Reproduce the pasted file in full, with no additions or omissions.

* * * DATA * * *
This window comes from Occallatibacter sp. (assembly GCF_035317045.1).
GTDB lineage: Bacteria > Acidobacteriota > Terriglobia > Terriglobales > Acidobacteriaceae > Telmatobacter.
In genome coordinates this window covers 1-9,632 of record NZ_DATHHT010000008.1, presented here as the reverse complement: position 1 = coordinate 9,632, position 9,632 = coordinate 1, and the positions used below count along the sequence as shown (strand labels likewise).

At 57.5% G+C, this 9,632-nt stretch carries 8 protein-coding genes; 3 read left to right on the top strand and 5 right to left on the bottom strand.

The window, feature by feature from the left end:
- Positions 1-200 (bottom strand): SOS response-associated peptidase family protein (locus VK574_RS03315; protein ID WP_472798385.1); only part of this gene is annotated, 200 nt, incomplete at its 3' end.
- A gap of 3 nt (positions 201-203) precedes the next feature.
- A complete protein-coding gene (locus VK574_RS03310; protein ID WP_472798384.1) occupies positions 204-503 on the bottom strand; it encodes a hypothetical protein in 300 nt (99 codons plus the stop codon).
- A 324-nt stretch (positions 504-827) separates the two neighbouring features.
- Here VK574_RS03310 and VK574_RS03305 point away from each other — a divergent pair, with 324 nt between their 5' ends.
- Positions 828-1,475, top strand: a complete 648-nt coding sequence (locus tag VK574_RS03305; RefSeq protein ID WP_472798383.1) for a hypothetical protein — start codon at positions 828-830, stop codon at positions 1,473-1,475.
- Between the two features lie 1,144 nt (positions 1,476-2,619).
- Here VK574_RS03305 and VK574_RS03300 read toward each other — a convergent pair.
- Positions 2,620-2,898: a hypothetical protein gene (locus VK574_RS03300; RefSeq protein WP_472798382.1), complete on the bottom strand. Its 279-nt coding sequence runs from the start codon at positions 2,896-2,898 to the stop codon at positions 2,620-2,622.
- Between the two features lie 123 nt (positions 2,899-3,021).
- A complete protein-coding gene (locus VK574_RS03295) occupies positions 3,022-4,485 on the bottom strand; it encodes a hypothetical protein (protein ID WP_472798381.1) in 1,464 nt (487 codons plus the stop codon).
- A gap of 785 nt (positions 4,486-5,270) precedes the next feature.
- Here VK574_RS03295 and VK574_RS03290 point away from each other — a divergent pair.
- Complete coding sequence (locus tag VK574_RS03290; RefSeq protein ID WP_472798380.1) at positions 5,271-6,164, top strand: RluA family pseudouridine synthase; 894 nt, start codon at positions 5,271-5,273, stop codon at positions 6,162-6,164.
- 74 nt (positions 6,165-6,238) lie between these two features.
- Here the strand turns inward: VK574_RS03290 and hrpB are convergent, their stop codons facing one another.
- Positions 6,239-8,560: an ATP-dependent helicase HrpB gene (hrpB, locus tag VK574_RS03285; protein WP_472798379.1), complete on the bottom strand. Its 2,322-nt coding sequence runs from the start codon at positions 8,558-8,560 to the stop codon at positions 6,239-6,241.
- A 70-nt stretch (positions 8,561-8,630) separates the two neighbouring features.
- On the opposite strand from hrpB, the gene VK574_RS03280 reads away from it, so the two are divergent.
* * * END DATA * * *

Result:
This window comes from Occallatibacter sp. (assembly GCF_035317045.1).
GTDB lineage: Bacteria > Acidobacteriota > Terriglobia > Terriglobales > Acidobacteriaceae > Telmatobacter.
In genome coordinates this window covers 1-9,632 of record NZ_DATHHT010000008.1, presented here as the reverse complement: position 1 = coordinate 9,632, position 9,632 = coordinate 1, and the positions used below count along the sequence as shown (strand labels likewise).

At 57.5% G+C, this 9,632-nt stretch carries 8 protein-coding genes; 3 read left to right on the top strand and 5 right to left on the bottom strand.

The window, feature by feature from the left end:
- Positions 1-200 (bottom strand): SOS response-associated peptidase family protein (locus VK574_RS03315; protein ID WP_472798385.1); only part of this gene is annotated, 200 nt, incomplete at its 3' end.
- A gap of 3 nt (positions 201-203) precedes the next feature.
- A complete protein-coding gene (locus VK574_RS03310; protein ID WP_472798384.1) occupies positions 204-503 on the bottom strand; it encodes a hypothetical protein in 300 nt (99 codons plus the stop codon).
- A 324-nt stretch (positions 504-827) separates the two neighbouring features.
- Here VK574_RS03310 and VK574_RS03305 point away from each other — a divergent pair, with 324 nt between their 5' ends.
- Positions 828-1,475, top strand: a complete 648-nt coding sequence (locus tag VK574_RS03305; RefSeq protein ID WP_472798383.1) for a hypothetical protein — start codon at positions 828-830, stop codon at positions 1,473-1,475.
- Between the two features lie 1,144 nt (positions 1,476-2,619).
- Here VK574_RS03305 and VK574_RS03300 read toward each other — a convergent pair.
- Positions 2,620-2,898: a hypothetical protein gene (locus VK574_RS03300; RefSeq protein WP_472798382.1), complete on the bottom strand. Its 279-nt coding sequence runs from the start codon at positions 2,896-2,898 to the stop codon at positions 2,620-2,622.
- Between the two features lie 123 nt (positions 2,899-3,021).
- A complete protein-coding gene (locus VK574_RS03295) occupies positions 3,022-4,485 on the bottom strand; it encodes a hypothetical protein (protein ID WP_472798381.1) in 1,464 nt (487 codons plus the stop codon).
- A gap of 785 nt (positions 4,486-5,270) precedes the next feature.
- Here VK574_RS03295 and VK574_RS03290 point away from each other — a divergent pair.
- Complete coding sequence (locus tag VK574_RS03290; RefSeq protein ID WP_472798380.1) at positions 5,271-6,164, top strand: RluA family pseudouridine synthase; 894 nt, start codon at positions 5,271-5,273, stop codon at positions 6,162-6,164.
- 74 nt (positions 6,165-6,238) lie between these two features.
- Here the strand turns inward: VK574_RS03290 and hrpB are convergent, their stop codons facing one another.
- Positions 6,239-8,560: an ATP-dependent helicase HrpB gene (hrpB, locus tag VK574_RS03285; protein WP_472798379.1), complete on the bottom strand. Its 2,322-nt coding sequence runs from the start codon at positions 8,558-8,560 to the stop codon at positions 6,239-6,241.
- A 70-nt stretch (positions 8,561-8,630) separates the two neighbouring features.
- On the opposite strand from hrpB, the gene VK574_RS03280 reads away from it, so the two are divergent.